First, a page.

The Visual Novel (VN) is quite the chimera. Part game and part graphic novel, the VN seems at first an answer to a question nobody asked. But, in the same way the iPad was initially deemed a dunce of all trades before ushering in the tablet age, the VN is much more than just the sum of its parts.
There’s something about the interactivity, minimal though it is, that makes all the difference. Compared to a book or comic, a VN feels like a more collaborative experience, one driven by the reader as much as the author(s).
This is especially true when you have to click the actual line of dialogue or prose to advance the story. Selecting the line elicits a sense of directorship, a simple corollary for the action performed. Even if there are no branching paths or alternate dialogue options, it feels like you’ve made an active decision.
This phenomenon is born from a few factors. The first is the principle of cause and effect; from Newton’s first law to the scientific mantra of test and observe, our civilization runs on rules of deterministic behavior. Naturally, then, we find satisfaction in seeing cause become effect. It bolsters our understanding, and provides a sense of control over our surroundings. When we click a line of dialogue, the effect of the progressing narrative feels rewarding. We know a little more of the fiction and feel more in control of our fate – regardless of whether we are or not.
But how is this any different to paging through a book?
The answer lies in our perception. In a book, the entire narrative is available at any time. You can peek a few pages ahead, or read the ending before you even start. It is always clear that the book exists independent of the reader, pre-written and immutable.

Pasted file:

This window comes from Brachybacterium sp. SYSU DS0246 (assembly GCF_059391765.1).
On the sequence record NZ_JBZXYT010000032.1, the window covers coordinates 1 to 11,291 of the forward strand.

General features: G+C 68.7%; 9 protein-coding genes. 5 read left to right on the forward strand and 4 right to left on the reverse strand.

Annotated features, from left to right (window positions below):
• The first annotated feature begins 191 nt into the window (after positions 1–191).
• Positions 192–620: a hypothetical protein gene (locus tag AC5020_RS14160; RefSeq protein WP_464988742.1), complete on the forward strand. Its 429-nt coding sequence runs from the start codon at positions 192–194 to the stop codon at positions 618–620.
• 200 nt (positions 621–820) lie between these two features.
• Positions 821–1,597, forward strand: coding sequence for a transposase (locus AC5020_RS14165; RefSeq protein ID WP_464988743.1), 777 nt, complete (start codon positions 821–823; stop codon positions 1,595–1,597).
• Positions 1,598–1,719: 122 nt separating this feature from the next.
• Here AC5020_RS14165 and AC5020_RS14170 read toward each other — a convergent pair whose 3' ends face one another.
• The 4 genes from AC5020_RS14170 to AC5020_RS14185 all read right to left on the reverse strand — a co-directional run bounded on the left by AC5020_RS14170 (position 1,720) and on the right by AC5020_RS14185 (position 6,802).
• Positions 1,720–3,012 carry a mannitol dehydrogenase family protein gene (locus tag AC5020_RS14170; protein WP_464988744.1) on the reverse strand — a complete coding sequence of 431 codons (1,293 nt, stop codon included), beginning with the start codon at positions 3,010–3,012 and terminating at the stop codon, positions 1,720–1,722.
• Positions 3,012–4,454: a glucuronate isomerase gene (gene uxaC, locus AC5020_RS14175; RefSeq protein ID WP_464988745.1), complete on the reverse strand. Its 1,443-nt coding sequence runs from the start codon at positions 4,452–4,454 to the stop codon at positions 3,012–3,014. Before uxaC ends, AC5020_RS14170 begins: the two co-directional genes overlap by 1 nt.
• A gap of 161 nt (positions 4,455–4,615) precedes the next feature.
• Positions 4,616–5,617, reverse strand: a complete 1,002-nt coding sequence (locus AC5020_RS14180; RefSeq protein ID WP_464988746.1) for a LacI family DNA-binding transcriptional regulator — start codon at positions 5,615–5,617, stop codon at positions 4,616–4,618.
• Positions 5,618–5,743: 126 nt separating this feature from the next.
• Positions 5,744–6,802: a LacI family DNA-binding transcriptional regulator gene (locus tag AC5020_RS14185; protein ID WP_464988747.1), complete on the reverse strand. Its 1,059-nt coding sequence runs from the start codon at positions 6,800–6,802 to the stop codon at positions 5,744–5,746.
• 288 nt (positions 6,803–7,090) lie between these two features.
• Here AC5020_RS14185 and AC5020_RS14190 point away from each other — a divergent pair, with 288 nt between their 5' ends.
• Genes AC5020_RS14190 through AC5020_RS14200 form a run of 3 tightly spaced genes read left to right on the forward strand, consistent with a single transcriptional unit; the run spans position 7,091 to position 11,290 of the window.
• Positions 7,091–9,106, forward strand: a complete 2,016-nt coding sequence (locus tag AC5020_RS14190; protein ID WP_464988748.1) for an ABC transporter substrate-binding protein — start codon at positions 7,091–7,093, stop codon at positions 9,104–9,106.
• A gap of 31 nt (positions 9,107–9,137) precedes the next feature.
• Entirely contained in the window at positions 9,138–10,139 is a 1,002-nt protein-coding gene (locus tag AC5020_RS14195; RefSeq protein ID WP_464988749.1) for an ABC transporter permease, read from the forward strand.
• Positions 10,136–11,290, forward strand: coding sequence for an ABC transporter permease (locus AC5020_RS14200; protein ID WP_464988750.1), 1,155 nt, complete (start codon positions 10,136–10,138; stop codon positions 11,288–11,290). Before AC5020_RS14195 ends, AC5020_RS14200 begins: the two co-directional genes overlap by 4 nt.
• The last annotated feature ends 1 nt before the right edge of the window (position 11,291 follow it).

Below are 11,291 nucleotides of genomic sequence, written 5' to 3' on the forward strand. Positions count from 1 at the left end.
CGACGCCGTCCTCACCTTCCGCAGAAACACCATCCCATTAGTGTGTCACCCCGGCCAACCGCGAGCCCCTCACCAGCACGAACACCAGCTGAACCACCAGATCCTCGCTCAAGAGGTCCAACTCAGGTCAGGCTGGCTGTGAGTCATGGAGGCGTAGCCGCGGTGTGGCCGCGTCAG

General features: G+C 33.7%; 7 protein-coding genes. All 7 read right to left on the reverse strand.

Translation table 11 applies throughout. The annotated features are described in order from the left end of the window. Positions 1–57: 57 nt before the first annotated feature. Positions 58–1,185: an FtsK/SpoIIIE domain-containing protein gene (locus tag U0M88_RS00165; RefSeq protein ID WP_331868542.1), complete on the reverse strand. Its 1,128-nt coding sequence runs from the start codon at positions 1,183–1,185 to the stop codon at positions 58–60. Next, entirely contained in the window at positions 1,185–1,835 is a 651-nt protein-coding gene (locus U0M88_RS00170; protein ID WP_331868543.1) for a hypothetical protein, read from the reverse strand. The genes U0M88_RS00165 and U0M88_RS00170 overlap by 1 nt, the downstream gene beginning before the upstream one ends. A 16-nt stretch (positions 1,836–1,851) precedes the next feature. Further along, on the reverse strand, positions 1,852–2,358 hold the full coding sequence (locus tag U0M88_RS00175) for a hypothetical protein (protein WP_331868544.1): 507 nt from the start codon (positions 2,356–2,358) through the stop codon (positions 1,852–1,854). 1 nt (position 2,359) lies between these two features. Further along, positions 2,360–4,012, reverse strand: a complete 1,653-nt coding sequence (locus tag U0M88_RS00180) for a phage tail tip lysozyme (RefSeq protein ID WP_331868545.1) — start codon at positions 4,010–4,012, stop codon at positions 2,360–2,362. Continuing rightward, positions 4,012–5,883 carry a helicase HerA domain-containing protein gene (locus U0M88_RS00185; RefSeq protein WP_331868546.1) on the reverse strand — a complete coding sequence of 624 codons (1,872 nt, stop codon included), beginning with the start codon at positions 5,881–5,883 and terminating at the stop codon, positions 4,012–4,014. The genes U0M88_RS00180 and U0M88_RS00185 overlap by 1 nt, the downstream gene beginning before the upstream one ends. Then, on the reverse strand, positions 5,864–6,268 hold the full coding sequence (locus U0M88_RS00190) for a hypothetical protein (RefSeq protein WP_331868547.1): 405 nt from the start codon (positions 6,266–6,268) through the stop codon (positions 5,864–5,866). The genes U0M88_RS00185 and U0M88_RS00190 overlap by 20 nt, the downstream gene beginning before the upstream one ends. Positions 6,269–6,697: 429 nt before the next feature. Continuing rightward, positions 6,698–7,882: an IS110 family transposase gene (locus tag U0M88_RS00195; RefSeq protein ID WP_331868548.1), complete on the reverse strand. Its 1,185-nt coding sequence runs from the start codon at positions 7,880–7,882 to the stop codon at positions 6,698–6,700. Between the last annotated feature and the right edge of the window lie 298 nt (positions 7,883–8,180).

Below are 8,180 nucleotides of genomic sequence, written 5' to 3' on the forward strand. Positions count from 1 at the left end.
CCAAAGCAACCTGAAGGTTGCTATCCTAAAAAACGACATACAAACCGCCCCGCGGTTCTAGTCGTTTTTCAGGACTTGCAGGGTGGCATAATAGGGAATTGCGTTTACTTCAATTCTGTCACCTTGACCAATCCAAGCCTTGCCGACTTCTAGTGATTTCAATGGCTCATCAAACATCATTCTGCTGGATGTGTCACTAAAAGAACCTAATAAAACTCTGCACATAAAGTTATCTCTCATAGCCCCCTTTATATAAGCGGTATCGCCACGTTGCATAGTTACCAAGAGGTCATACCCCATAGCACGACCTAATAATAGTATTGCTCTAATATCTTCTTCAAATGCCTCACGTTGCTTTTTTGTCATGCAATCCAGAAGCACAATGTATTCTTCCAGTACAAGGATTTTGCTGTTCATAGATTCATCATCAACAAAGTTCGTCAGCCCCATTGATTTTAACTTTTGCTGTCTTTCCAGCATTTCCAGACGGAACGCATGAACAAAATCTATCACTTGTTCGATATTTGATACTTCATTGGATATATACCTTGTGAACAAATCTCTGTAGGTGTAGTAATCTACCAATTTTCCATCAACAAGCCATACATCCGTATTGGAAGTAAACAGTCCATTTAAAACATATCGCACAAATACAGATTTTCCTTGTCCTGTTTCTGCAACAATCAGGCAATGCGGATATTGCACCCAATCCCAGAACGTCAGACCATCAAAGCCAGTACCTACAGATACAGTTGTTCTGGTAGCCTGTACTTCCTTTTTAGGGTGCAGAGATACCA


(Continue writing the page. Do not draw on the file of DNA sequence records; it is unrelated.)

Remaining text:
VNs aren’t that transparent. The story is typically locked behind linear progression, the future veiled in mystery. This structure maintains the illusion of temporality, preserving the notion that your actions are constructing the narrative rather than just navigating it.
Many VNs spice up their dialogue by allowing you to pick from multiple responses. The scene will usually play out identically regardless of how the reader responds, but that doesn’t mean the act of choosing is worthless. The illusion of choice – commonly referred to as the illusion of control – plays a critical role in our lives. We pride ourselves on possessing free will, maintaining the notion that we always have a choice, no matter how dire the situation.
Making a choice, even a trivial one, lets us feel like we’re in control. VNs leverage this to make us feel like active participants with power over our fate. Even when it’s an illusion, even when we knows it’s an illusion, the act of choosing personalizes the narrative, and provides a sense of ownership that traditional stories do not.
There’s a good reason Visual Novels are sold alongside video games. They might not feature complex controls or demand twitchy reflexes – they might not even be all that interactive – but the sense of personal investment they generate is Gaming 101. With just a simple click, VNs turn fantasy into (virtual) reality.